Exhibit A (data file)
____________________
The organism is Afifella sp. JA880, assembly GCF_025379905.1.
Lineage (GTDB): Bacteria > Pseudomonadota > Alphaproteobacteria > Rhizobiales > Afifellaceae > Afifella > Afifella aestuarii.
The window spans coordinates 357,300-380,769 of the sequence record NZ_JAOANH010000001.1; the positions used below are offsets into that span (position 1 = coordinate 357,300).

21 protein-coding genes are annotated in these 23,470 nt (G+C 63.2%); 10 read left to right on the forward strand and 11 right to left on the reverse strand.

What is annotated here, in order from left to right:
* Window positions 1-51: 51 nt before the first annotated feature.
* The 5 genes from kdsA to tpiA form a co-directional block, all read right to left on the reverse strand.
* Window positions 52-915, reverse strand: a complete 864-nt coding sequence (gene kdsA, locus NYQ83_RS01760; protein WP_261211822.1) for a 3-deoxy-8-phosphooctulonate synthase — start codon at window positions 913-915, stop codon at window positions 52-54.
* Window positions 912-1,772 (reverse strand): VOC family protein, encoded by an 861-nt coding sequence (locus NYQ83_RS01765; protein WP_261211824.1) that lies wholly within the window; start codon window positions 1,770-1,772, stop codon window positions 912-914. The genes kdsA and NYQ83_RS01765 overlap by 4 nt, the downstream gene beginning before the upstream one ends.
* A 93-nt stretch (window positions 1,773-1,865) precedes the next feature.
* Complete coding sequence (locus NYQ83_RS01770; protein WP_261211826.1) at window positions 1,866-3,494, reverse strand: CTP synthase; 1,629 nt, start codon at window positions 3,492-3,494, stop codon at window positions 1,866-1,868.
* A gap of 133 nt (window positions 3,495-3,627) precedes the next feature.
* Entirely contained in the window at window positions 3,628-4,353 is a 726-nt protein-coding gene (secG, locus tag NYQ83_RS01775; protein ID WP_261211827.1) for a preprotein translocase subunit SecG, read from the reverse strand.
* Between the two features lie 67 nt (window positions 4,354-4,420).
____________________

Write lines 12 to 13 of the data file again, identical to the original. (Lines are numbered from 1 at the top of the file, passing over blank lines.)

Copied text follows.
* A gap of 133 nt (window positions 3,495-3,627) precedes the next feature.
* Entirely contained in the window at window positions 3,628-4,353 is a 726-nt protein-coding gene (secG, locus tag NYQ83_RS01775; protein ID WP_261211827.1) for a preprotein translocase subunit SecG, read from the reverse strand.